Bella's pizza is always easy and only has red sauce and shredded mozzarella cheese. That's it.
Her pie is a smaller one and she still has leftovers to munch on the following day. I have been temped to make it larger because Chris and I always take little sample slices while we wait for the others to bake. Now, if we could only get the little man to eat a pizza pie.

Next time I want to try out my friend's technique. She forms the dough but then browns it on both sides in a large pan with a little oil before topping a baking to make a lighter, crispier crust.

A fight to the end

Toddlers have this passion to live every moment of the day with full gusto. So napping and bedtime is something to fight tooth and nail when there is playing to get accomplished.

Kris was in a mood; crying and clingy, wanted to eat, yet didn't. Just wanted to fight that urge to afternoon slumber. Put him in the high chair for a snack and suddenly, things got quiet.

Here we have final submission to the afternoon nap.

Friday, September 25, 2009

Cabbage toss about

I really seem to like making these things I call "toss abouts" because, that's exactly what they are. A blend of ingredients added little by little and tossed together. I think the term has already been taken...stir fry anyone? I may invest in a wok one day. I have an electric stove and I've always thought a wok worked far better on a gas burner. Of course stir frying is a much faster process than what I am doing. I still let things simmer a little bit.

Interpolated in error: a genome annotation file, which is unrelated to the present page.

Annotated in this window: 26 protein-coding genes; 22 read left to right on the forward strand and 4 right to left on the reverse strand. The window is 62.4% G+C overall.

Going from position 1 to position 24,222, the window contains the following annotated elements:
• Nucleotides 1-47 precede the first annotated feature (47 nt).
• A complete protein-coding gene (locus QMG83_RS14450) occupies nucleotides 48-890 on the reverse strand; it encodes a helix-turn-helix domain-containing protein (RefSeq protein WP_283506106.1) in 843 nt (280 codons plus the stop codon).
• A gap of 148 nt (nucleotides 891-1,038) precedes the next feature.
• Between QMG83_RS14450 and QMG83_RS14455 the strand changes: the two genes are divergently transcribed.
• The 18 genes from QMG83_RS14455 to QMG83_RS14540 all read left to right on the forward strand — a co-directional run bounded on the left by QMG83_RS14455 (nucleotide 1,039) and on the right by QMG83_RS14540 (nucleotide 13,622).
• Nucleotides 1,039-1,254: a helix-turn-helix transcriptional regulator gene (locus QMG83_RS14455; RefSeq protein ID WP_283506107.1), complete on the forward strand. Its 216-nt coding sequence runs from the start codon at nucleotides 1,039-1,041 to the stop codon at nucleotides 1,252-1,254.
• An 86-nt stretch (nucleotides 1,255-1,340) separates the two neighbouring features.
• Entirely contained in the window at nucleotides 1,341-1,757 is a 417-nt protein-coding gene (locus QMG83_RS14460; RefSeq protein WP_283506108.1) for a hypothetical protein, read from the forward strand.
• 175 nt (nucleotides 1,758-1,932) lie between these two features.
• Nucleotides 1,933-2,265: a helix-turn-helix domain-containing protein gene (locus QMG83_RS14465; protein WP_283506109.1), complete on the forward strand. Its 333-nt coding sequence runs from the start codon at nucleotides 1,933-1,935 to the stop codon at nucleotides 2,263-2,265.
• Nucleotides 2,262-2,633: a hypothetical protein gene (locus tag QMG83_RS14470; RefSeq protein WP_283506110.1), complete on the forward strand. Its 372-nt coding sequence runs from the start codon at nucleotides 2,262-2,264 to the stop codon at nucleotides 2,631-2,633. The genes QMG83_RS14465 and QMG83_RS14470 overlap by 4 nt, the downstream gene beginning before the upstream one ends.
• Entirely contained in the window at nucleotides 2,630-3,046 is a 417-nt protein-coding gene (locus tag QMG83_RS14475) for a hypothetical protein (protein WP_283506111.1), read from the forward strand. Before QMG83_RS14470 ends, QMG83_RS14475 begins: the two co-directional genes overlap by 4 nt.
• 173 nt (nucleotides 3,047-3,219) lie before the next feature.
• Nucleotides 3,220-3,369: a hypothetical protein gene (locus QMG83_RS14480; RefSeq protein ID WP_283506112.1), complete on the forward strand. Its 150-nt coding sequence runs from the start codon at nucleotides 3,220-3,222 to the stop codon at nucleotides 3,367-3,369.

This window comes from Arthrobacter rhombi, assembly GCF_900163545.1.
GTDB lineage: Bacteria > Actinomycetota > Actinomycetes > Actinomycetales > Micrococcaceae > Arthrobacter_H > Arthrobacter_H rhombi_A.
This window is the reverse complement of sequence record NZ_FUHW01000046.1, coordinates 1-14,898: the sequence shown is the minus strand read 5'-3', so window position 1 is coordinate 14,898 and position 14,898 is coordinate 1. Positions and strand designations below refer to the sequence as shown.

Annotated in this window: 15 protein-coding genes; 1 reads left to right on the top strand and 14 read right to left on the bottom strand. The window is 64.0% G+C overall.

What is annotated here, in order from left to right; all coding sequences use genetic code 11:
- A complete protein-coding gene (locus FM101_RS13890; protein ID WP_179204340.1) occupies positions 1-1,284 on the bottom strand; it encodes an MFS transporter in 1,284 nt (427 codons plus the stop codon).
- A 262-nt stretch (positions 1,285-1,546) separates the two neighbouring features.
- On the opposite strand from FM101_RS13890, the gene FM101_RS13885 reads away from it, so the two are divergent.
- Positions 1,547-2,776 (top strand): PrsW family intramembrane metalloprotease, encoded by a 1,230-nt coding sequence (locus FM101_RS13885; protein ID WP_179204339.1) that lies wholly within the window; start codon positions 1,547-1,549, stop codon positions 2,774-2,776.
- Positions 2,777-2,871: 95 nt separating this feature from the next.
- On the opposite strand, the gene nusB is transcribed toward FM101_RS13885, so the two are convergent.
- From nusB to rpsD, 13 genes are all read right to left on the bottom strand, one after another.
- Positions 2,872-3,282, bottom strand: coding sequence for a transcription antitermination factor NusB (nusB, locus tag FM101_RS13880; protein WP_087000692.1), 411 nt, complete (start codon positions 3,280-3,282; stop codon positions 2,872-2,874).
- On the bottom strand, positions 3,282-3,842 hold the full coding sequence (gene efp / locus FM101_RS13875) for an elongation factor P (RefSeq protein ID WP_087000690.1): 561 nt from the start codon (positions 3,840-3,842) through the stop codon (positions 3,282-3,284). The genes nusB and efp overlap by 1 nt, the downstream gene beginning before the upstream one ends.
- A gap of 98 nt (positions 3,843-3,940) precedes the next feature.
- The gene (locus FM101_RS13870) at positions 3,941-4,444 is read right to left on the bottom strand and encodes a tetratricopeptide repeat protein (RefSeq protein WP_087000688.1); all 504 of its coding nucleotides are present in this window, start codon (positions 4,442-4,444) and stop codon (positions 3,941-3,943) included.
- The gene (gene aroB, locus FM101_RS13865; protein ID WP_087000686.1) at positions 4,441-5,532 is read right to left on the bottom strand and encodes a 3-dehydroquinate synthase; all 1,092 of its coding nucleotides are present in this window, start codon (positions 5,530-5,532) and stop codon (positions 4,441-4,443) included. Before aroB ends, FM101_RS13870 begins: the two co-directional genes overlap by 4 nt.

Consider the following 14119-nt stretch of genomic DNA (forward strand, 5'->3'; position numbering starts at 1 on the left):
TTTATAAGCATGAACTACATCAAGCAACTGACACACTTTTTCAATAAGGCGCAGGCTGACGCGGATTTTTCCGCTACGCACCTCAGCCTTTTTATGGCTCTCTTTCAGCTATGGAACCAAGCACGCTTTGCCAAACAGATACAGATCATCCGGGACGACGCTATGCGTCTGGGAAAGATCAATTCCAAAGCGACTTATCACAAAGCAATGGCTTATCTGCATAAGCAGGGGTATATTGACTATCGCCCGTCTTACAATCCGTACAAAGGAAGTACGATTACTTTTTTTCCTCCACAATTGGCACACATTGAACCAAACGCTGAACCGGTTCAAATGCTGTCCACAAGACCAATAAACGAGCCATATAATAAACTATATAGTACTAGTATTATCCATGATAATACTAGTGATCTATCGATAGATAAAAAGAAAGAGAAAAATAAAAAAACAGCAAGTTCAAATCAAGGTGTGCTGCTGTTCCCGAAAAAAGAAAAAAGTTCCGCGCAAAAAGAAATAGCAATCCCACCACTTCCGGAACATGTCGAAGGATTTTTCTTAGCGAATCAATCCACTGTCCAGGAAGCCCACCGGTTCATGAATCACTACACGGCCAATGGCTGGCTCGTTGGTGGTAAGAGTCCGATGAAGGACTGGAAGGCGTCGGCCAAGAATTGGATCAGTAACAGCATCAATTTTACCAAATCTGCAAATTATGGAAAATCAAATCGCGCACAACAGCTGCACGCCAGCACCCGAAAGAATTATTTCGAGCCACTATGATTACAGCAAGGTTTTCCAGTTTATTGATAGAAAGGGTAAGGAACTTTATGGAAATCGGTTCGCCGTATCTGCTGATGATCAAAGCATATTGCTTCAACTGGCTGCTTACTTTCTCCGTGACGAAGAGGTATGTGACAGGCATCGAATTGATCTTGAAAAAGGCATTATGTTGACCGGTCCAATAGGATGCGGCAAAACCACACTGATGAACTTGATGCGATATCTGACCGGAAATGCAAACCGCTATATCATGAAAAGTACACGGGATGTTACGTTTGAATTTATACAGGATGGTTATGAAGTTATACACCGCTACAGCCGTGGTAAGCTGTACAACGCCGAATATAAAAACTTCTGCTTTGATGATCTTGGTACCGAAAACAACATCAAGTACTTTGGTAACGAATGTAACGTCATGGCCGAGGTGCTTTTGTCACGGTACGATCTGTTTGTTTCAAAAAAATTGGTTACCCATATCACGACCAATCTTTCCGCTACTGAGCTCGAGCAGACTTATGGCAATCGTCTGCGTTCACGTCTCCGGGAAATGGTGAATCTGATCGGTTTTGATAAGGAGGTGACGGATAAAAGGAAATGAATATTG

One small head of cabbage coarsely chopped.
About 3/4 cup of chopped cilantro.
1 medium onion, 1 green bell pepper, 2 carrots, 1 celery stalk and 5 cloves of garlic. All vegetables chopped coarsely with the garlic being sliced.
4 links Italian spiced chicken sausage cut in 1/4 inch slices.
With a little olive oil cook the carrots, onion, pepper, celery and garlic until onions are translucent.
Add the sausage, salt, pepper and 1/4 teaspoon (large pinch) of crushed red pepper. Yes, I like a little heat! Cook stirring occasionally about 8 minutes.
Add the cabbage, cilantro and 1 cup vegetable broth. Cook about 15 minutes or so stirring to make sure the cabbage is getting cooked. We want to wilt the cabbage before adding the final ingredient.
Add 3/4 cup red sauce or marinara sauce and simmer another 10 minutes. Again, I like my vegetables to still have some crunch to them. If you prefer mushy, cook longer. Serve over brown rice.
Cabbage with chicken sausage over rice.

I'm working on my menu for next week. I still have some vegetables in my frig and pantry to use. I know I'll be getting some more cauliflower to roast again. I'm hooked. I've been craving mashed rutabaga madly and plan on making that very soon. Just need to come up with great accompaniments to it. I'm also craving some fresh seafood! I think I'll invest in some tuna if I can find some. Grilled tuna steaks with loads of garlic and parsley or with pesto. I know! Served with mashed rutabaga!

Thursday, September 24, 2009

Yummy yummy

I should remember to buy more beets from the market this weekend. I sometimes forget how much I love to eat them.

Roasted Beets

4 large beets
2 tablespoons balsamic vinegar
1 tablespoon olive oil
salt and pepper